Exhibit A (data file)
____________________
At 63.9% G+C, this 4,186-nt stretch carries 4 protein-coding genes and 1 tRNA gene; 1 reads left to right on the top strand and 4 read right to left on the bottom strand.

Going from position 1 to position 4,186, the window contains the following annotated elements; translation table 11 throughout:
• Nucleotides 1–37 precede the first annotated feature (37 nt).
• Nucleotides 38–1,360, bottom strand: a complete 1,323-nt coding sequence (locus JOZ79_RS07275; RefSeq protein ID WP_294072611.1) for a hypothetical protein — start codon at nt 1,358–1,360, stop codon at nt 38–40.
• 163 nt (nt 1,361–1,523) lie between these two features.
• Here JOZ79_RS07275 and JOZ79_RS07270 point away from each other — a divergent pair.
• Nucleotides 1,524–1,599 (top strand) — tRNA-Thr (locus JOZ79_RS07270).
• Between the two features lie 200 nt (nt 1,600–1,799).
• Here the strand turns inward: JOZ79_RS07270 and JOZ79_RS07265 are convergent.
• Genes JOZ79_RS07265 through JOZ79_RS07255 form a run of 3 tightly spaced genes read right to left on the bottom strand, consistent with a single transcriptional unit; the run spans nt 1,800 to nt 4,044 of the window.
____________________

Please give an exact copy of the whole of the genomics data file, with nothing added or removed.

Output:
At 63.9% G+C, this 4,186-nt stretch carries 4 protein-coding genes and 1 tRNA gene; 1 reads left to right on the top strand and 4 read right to left on the bottom strand.

Going from position 1 to position 4,186, the window contains the following annotated elements; translation table 11 throughout:
• Nucleotides 1–37 precede the first annotated feature (37 nt).
• Nucleotides 38–1,360, bottom strand: a complete 1,323-nt coding sequence (locus JOZ79_RS07275; RefSeq protein ID WP_294072611.1) for a hypothetical protein — start codon at nt 1,358–1,360, stop codon at nt 38–40.
• 163 nt (nt 1,361–1,523) lie between these two features.
• Here JOZ79_RS07275 and JOZ79_RS07270 point away from each other — a divergent pair.
• Nucleotides 1,524–1,599 (top strand) — tRNA-Thr (locus JOZ79_RS07270).
• Between the two features lie 200 nt (nt 1,600–1,799).
• Here the strand turns inward: JOZ79_RS07270 and JOZ79_RS07265 are convergent.
• Genes JOZ79_RS07265 through JOZ79_RS07255 form a run of 3 tightly spaced genes read right to left on the bottom strand, consistent with a single transcriptional unit; the run spans nt 1,800 to nt 4,044 of the window.